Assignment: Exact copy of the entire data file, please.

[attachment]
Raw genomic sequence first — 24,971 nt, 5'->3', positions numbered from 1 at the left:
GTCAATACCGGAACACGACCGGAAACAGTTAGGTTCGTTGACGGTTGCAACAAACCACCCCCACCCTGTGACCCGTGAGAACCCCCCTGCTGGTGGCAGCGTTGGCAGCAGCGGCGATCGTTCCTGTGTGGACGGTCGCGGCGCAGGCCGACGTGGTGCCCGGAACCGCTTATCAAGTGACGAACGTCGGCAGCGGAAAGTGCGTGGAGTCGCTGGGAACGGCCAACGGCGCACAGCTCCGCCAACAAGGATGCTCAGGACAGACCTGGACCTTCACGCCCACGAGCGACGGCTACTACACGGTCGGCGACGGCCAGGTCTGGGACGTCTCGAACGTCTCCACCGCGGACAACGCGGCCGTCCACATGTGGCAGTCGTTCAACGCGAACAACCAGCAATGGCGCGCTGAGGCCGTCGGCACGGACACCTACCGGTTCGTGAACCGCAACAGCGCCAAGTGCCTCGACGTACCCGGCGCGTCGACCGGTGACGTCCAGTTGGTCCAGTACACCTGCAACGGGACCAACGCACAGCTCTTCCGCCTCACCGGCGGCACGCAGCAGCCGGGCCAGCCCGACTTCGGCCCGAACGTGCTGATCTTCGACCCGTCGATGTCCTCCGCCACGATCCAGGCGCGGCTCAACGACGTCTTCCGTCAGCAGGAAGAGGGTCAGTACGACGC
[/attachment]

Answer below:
Raw genomic sequence first — 24,971 nt, 5'->3', positions numbered from 1 at the left:
GTCAATACCGGAACACGACCGGAAACAGTTAGGTTCGTTGACGGTTGCAACAAACCACCCCCACCCTGTGACCCGTGAGAACCCCCCTGCTGGTGGCAGCGTTGGCAGCAGCGGCGATCGTTCCTGTGTGGACGGTCGCGGCGCAGGCCGACGTGGTGCCCGGAACCGCTTATCAAGTGACGAACGTCGGCAGCGGAAAGTGCGTGGAGTCGCTGGGAACGGCCAACGGCGCACAGCTCCGCCAACAAGGATGCTCAGGACAGACCTGGACCTTCACGCCCACGAGCGACGGCTACTACACGGTCGGCGACGGCCAGGTCTGGGACGTCTCGAACGTCTCCACCGCGGACAACGCGGCCGTCCACATGTGGCAGTCGTTCAACGCGAACAACCAGCAATGGCGCGCTGAGGCCGTCGGCACGGACACCTACCGGTTCGTGAACCGCAACAGCGCCAAGTGCCTCGACGTACCCGGCGCGTCGACCGGTGACGTCCAGTTGGTCCAGTACACCTGCAACGGGACCAACGCACAGCTCTTCCGCCTCACCGGCGGCACGCAGCAGCCGGGCCAGCCCGACTTCGGCCCGAACGTGCTGATCTTCGACCCGTCGATGTCCTCCGCCACGATCCAGGCGCGGCTCAACGACGTCTTCCGTCAGCAGGAAGAGGGTCAGTACGACGC